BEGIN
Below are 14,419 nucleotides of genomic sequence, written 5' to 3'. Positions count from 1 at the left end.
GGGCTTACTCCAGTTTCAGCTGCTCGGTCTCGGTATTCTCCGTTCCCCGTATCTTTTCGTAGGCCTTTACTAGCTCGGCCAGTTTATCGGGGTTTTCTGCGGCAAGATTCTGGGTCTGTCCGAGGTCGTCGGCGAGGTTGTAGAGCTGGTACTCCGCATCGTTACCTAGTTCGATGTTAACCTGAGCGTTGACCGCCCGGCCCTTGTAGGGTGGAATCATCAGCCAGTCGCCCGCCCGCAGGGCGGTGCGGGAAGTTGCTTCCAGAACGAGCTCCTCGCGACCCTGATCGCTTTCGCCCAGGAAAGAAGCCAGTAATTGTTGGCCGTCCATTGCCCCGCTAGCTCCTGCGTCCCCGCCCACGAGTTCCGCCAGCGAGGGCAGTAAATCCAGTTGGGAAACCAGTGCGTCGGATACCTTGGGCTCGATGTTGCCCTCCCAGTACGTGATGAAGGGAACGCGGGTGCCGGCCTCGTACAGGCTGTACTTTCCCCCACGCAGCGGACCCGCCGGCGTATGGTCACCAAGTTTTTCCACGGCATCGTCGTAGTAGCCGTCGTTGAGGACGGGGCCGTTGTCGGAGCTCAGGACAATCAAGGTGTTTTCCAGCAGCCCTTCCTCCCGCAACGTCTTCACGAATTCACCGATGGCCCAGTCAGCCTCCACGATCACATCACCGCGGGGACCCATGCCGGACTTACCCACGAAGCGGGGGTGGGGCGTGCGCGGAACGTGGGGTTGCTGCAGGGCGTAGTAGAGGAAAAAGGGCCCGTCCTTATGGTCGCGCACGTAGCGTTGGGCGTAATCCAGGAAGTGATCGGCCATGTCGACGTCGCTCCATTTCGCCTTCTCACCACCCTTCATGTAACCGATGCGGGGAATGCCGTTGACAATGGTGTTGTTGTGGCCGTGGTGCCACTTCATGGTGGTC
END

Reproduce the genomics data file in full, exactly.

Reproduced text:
Below are 14,419 nucleotides of genomic sequence, written 5' to 3'. Positions count from 1 at the left end.
GGGCTTACTCCAGTTTCAGCTGCTCGGTCTCGGTATTCTCCGTTCCCCGTATCTTTTCGTAGGCCTTTACTAGCTCGGCCAGTTTATCGGGGTTTTCTGCGGCAAGATTCTGGGTCTGTCCGAGGTCGTCGGCGAGGTTGTAGAGCTGGTACTCCGCATCGTTACCTAGTTCGATGTTAACCTGAGCGTTGACCGCCCGGCCCTTGTAGGGTGGAATCATCAGCCAGTCGCCCGCCCGCAGGGCGGTGCGGGAAGTTGCTTCCAGAACGAGCTCCTCGCGACCCTGATCGCTTTCGCCCAGGAAAGAAGCCAGTAATTGTTGGCCGTCCATTGCCCCGCTAGCTCCTGCGTCCCCGCCCACGAGTTCCGCCAGCGAGGGCAGTAAATCCAGTTGGGAAACCAGTGCGTCGGATACCTTGGGCTCGATGTTGCCCTCCCAGTACGTGATGAAGGGAACGCGGGTGCCGGCCTCGTACAGGCTGTACTTTCCCCCACGCAGCGGACCCGCCGGCGTATGGTCACCAAGTTTTTCCACGGCATCGTCGTAGTAGCCGTCGTTGAGGACGGGGCCGTTGTCGGAGCTCAGGACAATCAAGGTGTTTTCCAGCAGCCCTTCCTCCCGCAACGTCTTCACGAATTCACCGATGGCCCAGTCAGCCTCCACGATCACATCACCGCGGGGACCCATGCCGGACTTACCCACGAAGCGGGGGTGGGGCGTGCGCGGAACGTGGGGTTGCTGCAGGGCGTAGTAGAGGAAAAAGGGCCCGTCCTTATGGTCGCGCACGTAGCGTTGGGCGTAATCCAGGAAGTGATCGGCCATGTCGACGTCGCTCCATTTCGCCTTCTCACCACCCTTCATGTAACCGATGCGGGGAATGCCGTTGACAATGGTGTTGTTGTGGCCGTGGTGCCACTTCATGGTGGTC